My recent residency week was a roller coaster ride of mostly wonderful, amazing and fun experiences. I arrived on Sunday afternoon, and experienced one of the coldest days (in some places it was 28 degrees below zero!) in Vermont in recent memory. Everyone warned me: “Bundle up!” “Bring your fleeces!” “It’s going to be very cold!” (You know it’s serious when a Vermonter says that.) I grew up in Buffalo, and even lived in Burlington back in the 90s, so I thought I knew cold, but nothing prepared me for that day. It was absolutely freezing! Luckily it quickly warmed up to “normal” Vermont cold (read: shorts weather for Vermonters).
On Sunday, I heard the orchestra rehearse my Suite for String Orchestra. After a rough start, it sounded pretty good at the performance at Harwood Union High School (still a few rough edges, but not bad), and significantly better at the VYO Winter Concert at the Flynn Center for the Performing Arts that Sunday.
The week was a whirlwind of activity. I was interviewed by Ellen Gurwitz for the online Stone Soup Radio show, as well as by Cheryl Wiloughby for Vermont Public Radio. Both interviews were great ways to reach larger Vermont audiences than I can at concerts or by visiting specific populations.
I also visited Winooski High School and Harwood Union High School. At Harwood Union High School, I met with two different classes. The jazz instructor was in the audience and he was so into my music and what I addressed in the first class that he invited his entire big band for the second class, so I spoke to a huge room full of students. They all asked great questions, and seemed excited by my telling them what it’s like to make a living doing something you love. We also talked about technology, and how distracting Facebook and email can be.
At Winooski High School, I met with a few different classes taught by Cathy Mander-Adam. Her beginning piano class consisted entirely of ELL (English Language Learning) students who are part of Vermont’s Refugee Resettlement Program. These students are from all over the world, from countries as diverse as Thailand, India and Africa. Watching them connect – and facilitating this connection – through creating a short piano composition was a fabulous experience.
Between classes, Cathy told me a heartbreaking story. Before arriving in the U.S., some of these students had never heard music before as it had largely been banned in their particular villages and towns. Many of these students are experiencing music for the first time, right here in Vermont. I think many of us live privileged lives without even realizing it. We think of music as a normal part of our everyday existence, but there are places in the world where people are simply not so lucky. I hope the Vermont music community realizes what an important role it plays in offering students the experience of music. Music is something we should never take for granted.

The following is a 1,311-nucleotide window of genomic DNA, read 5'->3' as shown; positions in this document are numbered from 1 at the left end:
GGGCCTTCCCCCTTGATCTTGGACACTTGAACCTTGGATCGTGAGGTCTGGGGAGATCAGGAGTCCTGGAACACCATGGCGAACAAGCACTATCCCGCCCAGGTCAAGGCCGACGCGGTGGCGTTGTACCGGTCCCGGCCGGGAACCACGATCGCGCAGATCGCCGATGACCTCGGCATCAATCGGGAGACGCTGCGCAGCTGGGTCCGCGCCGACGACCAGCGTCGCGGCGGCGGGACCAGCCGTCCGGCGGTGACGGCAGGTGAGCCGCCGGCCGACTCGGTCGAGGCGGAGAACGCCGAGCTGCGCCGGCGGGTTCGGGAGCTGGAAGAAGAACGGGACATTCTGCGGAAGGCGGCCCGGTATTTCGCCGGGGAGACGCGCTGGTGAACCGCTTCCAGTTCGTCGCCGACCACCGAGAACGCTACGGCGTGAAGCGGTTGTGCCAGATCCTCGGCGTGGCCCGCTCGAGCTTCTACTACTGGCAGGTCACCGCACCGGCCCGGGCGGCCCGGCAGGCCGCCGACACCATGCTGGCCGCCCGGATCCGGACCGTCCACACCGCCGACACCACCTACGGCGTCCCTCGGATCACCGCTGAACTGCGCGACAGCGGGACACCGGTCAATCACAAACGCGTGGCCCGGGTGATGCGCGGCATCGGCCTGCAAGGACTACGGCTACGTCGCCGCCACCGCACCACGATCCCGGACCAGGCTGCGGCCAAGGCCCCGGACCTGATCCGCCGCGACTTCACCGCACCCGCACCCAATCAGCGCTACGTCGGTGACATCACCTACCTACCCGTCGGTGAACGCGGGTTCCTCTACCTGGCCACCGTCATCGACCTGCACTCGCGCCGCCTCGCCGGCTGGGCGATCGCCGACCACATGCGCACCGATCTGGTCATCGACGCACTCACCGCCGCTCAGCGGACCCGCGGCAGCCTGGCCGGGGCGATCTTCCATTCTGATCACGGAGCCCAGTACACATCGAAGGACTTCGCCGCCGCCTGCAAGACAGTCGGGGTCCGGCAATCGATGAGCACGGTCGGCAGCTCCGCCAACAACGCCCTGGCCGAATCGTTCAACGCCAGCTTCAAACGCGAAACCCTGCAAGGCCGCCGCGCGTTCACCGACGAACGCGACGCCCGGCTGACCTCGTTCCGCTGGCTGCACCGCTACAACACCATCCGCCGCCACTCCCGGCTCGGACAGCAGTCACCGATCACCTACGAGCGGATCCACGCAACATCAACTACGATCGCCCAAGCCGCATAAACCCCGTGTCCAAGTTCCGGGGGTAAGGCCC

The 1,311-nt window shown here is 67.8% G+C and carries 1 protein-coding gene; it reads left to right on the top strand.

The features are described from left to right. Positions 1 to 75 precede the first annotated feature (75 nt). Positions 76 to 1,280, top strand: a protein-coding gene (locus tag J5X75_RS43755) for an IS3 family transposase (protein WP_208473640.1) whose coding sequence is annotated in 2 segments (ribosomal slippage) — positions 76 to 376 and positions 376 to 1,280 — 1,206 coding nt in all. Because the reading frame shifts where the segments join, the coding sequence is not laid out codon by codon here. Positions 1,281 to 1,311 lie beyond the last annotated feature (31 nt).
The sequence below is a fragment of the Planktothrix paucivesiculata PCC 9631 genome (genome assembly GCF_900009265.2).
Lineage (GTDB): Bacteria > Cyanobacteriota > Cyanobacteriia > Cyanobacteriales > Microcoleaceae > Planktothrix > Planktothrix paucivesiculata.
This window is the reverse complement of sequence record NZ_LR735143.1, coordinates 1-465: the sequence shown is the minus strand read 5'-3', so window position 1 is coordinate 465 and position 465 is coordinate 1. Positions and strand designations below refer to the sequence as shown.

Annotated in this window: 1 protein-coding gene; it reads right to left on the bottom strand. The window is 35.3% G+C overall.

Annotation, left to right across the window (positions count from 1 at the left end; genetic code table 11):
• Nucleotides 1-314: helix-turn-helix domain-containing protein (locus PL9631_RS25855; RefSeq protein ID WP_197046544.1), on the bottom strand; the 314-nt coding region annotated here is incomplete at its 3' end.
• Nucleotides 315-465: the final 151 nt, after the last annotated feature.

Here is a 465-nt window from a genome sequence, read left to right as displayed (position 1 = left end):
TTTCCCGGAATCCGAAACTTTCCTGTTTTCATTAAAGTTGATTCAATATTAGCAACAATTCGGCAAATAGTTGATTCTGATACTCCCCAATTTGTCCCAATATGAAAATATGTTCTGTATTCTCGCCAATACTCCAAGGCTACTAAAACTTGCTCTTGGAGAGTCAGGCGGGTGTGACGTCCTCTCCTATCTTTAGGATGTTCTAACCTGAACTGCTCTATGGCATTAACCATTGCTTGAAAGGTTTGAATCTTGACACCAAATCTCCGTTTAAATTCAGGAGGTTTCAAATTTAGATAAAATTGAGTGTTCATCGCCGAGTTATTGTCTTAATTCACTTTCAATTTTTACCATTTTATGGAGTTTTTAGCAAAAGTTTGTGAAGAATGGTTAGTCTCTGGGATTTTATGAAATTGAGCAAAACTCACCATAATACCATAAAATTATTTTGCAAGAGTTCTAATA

At the University of Vermont, I gave a lecture entitled “How to Make It As a Musician: Twelve Secrets to Success I Never Learned in College” for the UVM music department. Also at UVM, I was interviewed by Daniel Lynch on UVMtv, UVM’s student-run television station. I also attended many meetings with VYOA and other collaborating organizations.
A highlight of my week was making dinner for Katherine Kjelleren and her family. At the VYOA online auction in November they bid on and won my offer of preparing a vegan dinner in their home. I commend them for trusting that I would make them something that actually tastes good! I love to cook and have been vegan for almost twenty years, and I am actually working on a recipe book so I am well-prepared for a fun job like this. The menu consisted of a Thai Red Curry dish, Chinese Tofu and Black Bean sauce and stir-fried bok choy. We spent a few hours talking while I cooked so I got acquainted with her sons Kameron (a VYO tuba player) and Thomas, who plays trumpet. My primary interaction with individual VYO musicians has been from afar, while they are on stage rehearsing, so it is especially nice to have a chance to engage one-on-one. I hope I’ll have more chances to interact with the orchestral musicians in a more personal way next summer at Reveille! I also hope they may feel freer to approach me as I continue to residency work next season.
The Flynn concert was a bittersweet experience. Post-concert, I attended a going away reception for Ronald Braunstein and Caroline Whiddon. I’ve known Caroline for twenty-three years and she is a good friend of mine. In addition, I enjoyed the time I spent working with Maestro Braunstein. Looking forward, I’m eager to work with Jeffrey Domoto, the music director designate and with Randy Rowland, the interim executive director.
Finally, I’m especially excited about working with Jeffrey Buettner and the VYO Chorus this April when they premiere my new choral work. Entitled Did You Hear?, I wrote it specifically for this choir, with their input, and it contains theatrical elements and includes allusions to Twitter via Tweeting sopranos – among other things! I’ll be working with the Chorus during April 4 – 9 as they put the finishing touches on their presentation of the piece. I look forward to seeing you there!
Rob Paterson, Music Alive Composer-in-Residence
Robert Paterson is the Music Alive Composer-in-Residence with the VYOA. Music Alive is a national residency program of the League of American Orchestras & Meet the Composer.